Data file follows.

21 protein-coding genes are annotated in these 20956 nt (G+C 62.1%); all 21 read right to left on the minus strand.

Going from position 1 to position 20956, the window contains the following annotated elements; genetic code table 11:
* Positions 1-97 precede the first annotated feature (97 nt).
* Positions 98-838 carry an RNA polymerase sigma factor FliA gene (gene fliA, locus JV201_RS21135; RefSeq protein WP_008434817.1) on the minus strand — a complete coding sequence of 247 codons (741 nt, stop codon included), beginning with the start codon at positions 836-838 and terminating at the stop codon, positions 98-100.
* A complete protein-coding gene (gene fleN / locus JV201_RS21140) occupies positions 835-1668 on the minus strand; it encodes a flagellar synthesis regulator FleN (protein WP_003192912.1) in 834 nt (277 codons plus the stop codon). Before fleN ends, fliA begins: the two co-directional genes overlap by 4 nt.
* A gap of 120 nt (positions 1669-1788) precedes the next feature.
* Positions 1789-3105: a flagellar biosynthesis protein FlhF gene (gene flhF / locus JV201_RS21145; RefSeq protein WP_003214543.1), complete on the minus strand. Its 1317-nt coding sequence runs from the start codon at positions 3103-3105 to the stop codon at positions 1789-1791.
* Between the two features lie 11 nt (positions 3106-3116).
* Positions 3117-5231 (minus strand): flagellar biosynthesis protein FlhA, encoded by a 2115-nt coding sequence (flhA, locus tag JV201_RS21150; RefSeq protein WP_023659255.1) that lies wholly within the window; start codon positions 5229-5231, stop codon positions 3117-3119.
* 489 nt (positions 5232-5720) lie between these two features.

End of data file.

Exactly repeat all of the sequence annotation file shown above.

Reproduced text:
21 protein-coding genes are annotated in these 20956 nt (G+C 62.1%); all 21 read right to left on the minus strand.

Going from position 1 to position 20956, the window contains the following annotated elements; genetic code table 11:
* Positions 1-97 precede the first annotated feature (97 nt).
* Positions 98-838 carry an RNA polymerase sigma factor FliA gene (gene fliA, locus JV201_RS21135; RefSeq protein WP_008434817.1) on the minus strand — a complete coding sequence of 247 codons (741 nt, stop codon included), beginning with the start codon at positions 836-838 and terminating at the stop codon, positions 98-100.
* A complete protein-coding gene (gene fleN / locus JV201_RS21140) occupies positions 835-1668 on the minus strand; it encodes a flagellar synthesis regulator FleN (protein WP_003192912.1) in 834 nt (277 codons plus the stop codon). Before fleN ends, fliA begins: the two co-directional genes overlap by 4 nt.
* A gap of 120 nt (positions 1669-1788) precedes the next feature.
* Positions 1789-3105: a flagellar biosynthesis protein FlhF gene (gene flhF / locus JV201_RS21145; RefSeq protein WP_003214543.1), complete on the minus strand. Its 1317-nt coding sequence runs from the start codon at positions 3103-3105 to the stop codon at positions 1789-1791.
* Between the two features lie 11 nt (positions 3106-3116).
* Positions 3117-5231 (minus strand): flagellar biosynthesis protein FlhA, encoded by a 2115-nt coding sequence (flhA, locus tag JV201_RS21150; RefSeq protein WP_023659255.1) that lies wholly within the window; start codon positions 5229-5231, stop codon positions 3117-3119.
* 489 nt (positions 5232-5720) lie between these two features.